Derivatives in the Boardroom?
committee. The audit committee must ensure that the risk controller has all the information and resources needed to validate risk identification and measurement practices, for the purposes of protecting the interests of shareholders and bondholders, and ensuring compliance with all relevant regulations.
The functions performed by the two roles can be articulated as follows: This article points out the inherent contradictions between a "risk manager" and a "risk controller", and the conflict that develops when organizations have the same person perform both functions. The separation of these responsibilities provides for clearer recommendations on reporting lines: risk managers report to CFOs, and risk controllers report to the audit committee of the board of directors. The functions of the "CRO risk manager" are, broadly, to identify and measure risk, make high-level recommendations on how to manage the business with risk factors in mind, and represent corporate risk policies to equity analysts. The functions of the "CRO risk controller" are, broadly, to audit the risk management practices, enforce policies, and represent his or her findings to the board and credit rating agencies.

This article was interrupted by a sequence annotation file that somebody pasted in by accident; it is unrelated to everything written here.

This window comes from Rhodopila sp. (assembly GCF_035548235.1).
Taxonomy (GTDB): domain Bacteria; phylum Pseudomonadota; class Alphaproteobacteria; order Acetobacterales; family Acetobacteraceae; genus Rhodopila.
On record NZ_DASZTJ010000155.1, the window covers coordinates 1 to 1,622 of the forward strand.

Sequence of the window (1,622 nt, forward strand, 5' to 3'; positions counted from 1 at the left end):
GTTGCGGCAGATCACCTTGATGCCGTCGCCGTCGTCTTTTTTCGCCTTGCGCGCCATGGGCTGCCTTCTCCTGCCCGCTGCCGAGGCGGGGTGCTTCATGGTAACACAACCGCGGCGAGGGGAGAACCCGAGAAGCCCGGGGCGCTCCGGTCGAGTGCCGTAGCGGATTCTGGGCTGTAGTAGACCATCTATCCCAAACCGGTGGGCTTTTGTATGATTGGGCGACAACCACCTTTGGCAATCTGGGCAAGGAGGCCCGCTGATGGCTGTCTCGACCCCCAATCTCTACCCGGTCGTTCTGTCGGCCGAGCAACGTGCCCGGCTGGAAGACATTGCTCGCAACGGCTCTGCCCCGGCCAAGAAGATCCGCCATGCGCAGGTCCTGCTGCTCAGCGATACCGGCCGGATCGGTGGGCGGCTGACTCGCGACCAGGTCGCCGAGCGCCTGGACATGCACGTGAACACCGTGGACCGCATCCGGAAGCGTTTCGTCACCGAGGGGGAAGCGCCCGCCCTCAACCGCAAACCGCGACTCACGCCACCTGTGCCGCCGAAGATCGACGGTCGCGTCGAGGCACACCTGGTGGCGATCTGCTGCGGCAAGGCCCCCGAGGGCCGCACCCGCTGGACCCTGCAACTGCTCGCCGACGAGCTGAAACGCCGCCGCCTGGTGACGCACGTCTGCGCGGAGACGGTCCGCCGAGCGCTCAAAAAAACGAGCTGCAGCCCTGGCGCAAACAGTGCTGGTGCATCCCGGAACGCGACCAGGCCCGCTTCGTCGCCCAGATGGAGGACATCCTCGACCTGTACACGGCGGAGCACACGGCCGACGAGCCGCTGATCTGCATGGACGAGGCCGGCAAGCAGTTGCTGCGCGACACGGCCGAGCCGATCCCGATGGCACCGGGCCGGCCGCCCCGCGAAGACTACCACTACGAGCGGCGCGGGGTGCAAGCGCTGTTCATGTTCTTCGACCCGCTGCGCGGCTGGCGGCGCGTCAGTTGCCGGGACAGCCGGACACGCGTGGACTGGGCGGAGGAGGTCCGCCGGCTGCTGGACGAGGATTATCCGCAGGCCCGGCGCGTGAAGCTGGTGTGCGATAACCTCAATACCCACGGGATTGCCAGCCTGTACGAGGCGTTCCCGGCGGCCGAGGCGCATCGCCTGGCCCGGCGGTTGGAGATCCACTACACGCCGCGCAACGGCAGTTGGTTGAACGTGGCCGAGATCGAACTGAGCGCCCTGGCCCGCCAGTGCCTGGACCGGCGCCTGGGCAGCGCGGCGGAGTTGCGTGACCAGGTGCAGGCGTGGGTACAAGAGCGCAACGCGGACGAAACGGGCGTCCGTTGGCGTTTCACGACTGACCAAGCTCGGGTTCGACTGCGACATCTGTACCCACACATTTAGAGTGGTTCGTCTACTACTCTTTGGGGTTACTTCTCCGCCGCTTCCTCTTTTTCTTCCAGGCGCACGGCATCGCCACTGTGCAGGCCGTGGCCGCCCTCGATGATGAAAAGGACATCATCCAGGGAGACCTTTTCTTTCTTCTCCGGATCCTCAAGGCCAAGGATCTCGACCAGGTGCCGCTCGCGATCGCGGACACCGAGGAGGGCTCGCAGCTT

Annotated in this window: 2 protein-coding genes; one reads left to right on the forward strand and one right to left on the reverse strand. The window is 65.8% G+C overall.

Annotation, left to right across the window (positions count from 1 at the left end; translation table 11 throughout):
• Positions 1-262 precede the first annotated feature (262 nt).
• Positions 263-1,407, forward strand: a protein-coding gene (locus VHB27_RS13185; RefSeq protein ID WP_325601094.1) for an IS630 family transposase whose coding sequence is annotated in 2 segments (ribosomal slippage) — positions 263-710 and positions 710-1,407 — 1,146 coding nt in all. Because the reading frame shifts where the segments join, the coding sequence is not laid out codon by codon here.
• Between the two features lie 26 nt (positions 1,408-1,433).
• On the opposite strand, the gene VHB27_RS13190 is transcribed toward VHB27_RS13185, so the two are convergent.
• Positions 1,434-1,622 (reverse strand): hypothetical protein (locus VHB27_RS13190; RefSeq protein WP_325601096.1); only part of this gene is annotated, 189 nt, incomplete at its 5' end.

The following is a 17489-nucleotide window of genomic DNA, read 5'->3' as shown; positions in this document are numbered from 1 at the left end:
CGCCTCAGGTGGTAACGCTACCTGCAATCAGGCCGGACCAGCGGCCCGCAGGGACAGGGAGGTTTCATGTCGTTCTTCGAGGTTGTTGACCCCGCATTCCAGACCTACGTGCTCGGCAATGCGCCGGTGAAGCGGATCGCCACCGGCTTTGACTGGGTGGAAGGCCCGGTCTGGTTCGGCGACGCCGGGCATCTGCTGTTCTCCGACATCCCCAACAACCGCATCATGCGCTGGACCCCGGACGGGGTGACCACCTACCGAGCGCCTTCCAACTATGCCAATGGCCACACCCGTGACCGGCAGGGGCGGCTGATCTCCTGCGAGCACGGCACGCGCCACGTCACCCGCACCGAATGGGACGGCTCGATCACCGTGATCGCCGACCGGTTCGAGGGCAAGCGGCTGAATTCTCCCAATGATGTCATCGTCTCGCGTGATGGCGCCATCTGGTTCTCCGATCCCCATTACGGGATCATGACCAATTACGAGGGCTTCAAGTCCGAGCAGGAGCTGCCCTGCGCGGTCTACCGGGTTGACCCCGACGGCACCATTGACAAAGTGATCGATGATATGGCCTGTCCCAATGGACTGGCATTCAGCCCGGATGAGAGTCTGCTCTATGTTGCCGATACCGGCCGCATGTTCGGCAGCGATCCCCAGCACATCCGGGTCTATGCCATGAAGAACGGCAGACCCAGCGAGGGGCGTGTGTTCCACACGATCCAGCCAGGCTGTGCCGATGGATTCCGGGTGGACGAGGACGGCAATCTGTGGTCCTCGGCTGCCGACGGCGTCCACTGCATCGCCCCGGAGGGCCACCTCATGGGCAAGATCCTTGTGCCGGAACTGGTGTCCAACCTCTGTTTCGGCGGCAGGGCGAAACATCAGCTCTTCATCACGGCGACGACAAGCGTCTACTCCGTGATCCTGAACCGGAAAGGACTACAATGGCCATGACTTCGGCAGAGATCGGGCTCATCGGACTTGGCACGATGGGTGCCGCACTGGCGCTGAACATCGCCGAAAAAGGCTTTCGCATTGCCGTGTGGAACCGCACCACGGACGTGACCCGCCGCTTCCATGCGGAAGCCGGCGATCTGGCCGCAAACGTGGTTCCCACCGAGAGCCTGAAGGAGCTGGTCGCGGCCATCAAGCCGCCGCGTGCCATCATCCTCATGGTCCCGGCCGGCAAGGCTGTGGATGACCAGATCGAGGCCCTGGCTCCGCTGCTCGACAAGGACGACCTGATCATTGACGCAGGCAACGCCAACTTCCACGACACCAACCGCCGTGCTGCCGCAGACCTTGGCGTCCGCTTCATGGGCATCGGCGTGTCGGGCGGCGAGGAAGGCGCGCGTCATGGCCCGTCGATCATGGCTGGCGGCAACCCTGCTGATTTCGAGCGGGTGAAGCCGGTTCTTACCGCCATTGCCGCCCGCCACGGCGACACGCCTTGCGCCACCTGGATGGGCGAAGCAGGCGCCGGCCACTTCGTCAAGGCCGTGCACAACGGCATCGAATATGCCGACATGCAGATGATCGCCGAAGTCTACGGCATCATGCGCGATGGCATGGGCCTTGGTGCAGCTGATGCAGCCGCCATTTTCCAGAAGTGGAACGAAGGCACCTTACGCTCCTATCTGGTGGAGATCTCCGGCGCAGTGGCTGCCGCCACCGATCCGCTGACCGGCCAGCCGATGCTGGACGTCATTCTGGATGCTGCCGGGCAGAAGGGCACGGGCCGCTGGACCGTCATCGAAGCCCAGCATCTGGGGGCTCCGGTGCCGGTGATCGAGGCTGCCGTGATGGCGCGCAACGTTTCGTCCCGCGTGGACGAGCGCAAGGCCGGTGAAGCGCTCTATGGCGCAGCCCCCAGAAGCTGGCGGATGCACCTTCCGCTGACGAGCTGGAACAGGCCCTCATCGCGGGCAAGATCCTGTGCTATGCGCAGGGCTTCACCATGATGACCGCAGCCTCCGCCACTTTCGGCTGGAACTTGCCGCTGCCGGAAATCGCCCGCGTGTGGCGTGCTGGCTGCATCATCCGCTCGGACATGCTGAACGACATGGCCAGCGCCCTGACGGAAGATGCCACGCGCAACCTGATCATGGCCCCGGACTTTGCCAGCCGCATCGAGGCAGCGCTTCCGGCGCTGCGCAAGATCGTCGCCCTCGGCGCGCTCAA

If your firm has a chief risk officer, consider whether he or she is more of a risk manager or a risk controller, and if your organizational structure best defines and leverages his or her capabilities. If your firm does not have a CRO, there is no time like the present to install one-reporting to the CFO, in addition to a risk controller reporting to the audit committee of the board of directors. Today's business environment demands certified experts in these vital functions, and shareholders deserve them.
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